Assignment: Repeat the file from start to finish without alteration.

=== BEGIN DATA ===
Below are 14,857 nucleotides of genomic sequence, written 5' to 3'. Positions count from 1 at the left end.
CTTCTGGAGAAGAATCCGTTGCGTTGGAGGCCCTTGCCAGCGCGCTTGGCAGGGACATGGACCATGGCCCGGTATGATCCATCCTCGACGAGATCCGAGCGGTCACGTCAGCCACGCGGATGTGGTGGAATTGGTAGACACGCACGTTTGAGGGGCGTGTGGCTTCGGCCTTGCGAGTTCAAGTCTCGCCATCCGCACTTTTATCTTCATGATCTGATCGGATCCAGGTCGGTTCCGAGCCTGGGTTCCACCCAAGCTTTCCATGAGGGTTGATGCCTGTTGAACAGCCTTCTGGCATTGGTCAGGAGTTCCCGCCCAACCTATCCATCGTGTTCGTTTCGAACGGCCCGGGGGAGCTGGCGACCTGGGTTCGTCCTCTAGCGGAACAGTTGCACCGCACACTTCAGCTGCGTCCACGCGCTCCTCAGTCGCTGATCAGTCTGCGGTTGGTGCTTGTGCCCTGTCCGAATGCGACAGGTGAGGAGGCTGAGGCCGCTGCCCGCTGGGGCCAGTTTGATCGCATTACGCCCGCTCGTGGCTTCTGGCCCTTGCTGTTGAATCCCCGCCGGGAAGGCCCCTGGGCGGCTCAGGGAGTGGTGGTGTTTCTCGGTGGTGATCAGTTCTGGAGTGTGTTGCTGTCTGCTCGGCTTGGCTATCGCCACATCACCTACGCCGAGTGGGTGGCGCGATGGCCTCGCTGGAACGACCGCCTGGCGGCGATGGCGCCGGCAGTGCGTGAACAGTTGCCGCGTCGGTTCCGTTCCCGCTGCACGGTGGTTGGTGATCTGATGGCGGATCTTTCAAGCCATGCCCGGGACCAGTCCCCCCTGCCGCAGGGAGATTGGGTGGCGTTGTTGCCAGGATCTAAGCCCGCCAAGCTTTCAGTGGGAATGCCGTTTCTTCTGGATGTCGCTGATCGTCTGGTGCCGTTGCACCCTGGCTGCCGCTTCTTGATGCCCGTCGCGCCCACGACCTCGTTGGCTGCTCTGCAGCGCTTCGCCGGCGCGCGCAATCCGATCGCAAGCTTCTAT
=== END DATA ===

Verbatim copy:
Below are 14,857 nucleotides of genomic sequence, written 5' to 3'. Positions count from 1 at the left end.
CTTCTGGAGAAGAATCCGTTGCGTTGGAGGCCCTTGCCAGCGCGCTTGGCAGGGACATGGACCATGGCCCGGTATGATCCATCCTCGACGAGATCCGAGCGGTCACGTCAGCCACGCGGATGTGGTGGAATTGGTAGACACGCACGTTTGAGGGGCGTGTGGCTTCGGCCTTGCGAGTTCAAGTCTCGCCATCCGCACTTTTATCTTCATGATCTGATCGGATCCAGGTCGGTTCCGAGCCTGGGTTCCACCCAAGCTTTCCATGAGGGTTGATGCCTGTTGAACAGCCTTCTGGCATTGGTCAGGAGTTCCCGCCCAACCTATCCATCGTGTTCGTTTCGAACGGCCCGGGGGAGCTGGCGACCTGGGTTCGTCCTCTAGCGGAACAGTTGCACCGCACACTTCAGCTGCGTCCACGCGCTCCTCAGTCGCTGATCAGTCTGCGGTTGGTGCTTGTGCCCTGTCCGAATGCGACAGGTGAGGAGGCTGAGGCCGCTGCCCGCTGGGGCCAGTTTGATCGCATTACGCCCGCTCGTGGCTTCTGGCCCTTGCTGTTGAATCCCCGCCGGGAAGGCCCCTGGGCGGCTCAGGGAGTGGTGGTGTTTCTCGGTGGTGATCAGTTCTGGAGTGTGTTGCTGTCTGCTCGGCTTGGCTATCGCCACATCACCTACGCCGAGTGGGTGGCGCGATGGCCTCGCTGGAACGACCGCCTGGCGGCGATGGCGCCGGCAGTGCGTGAACAGTTGCCGCGTCGGTTCCGTTCCCGCTGCACGGTGGTTGGTGATCTGATGGCGGATCTTTCAAGCCATGCCCGGGACCAGTCCCCCCTGCCGCAGGGAGATTGGGTGGCGTTGTTGCCAGGATCTAAGCCCGCCAAGCTTTCAGTGGGAATGCCGTTTCTTCTGGATGTCGCTGATCGTCTGGTGCCGTTGCACCCTGGCTGCCGCTTCTTGATGCCCGTCGCGCCCACGACCTCGTTGGCTGCTCTGCAGCGCTTCGCCGGCGCGCGCAATCCGATCGCAAGCTTCTAT